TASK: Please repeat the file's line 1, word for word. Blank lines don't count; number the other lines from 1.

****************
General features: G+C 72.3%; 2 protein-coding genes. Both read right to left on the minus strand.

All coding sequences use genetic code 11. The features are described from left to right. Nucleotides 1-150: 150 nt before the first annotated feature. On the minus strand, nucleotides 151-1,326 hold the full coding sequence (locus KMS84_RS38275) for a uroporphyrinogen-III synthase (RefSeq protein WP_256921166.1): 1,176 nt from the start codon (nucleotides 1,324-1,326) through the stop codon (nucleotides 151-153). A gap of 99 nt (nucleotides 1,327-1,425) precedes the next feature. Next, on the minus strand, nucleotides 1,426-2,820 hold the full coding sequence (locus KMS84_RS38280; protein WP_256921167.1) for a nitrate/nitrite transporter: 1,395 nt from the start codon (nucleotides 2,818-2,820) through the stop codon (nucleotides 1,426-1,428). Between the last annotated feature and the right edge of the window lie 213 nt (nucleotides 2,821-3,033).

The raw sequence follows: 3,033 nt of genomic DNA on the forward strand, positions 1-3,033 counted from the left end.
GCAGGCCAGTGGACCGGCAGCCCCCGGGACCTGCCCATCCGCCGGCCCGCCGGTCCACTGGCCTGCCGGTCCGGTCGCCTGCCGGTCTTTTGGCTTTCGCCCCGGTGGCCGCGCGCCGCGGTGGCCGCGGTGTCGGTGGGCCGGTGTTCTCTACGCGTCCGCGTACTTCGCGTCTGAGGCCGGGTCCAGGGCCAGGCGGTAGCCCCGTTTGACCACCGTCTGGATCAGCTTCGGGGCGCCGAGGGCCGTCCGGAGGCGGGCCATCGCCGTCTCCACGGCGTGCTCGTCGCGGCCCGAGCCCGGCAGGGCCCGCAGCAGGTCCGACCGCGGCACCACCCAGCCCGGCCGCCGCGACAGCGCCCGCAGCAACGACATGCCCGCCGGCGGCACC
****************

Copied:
General features: G+C 72.3%; 2 protein-coding genes. Both read right to left on the minus strand.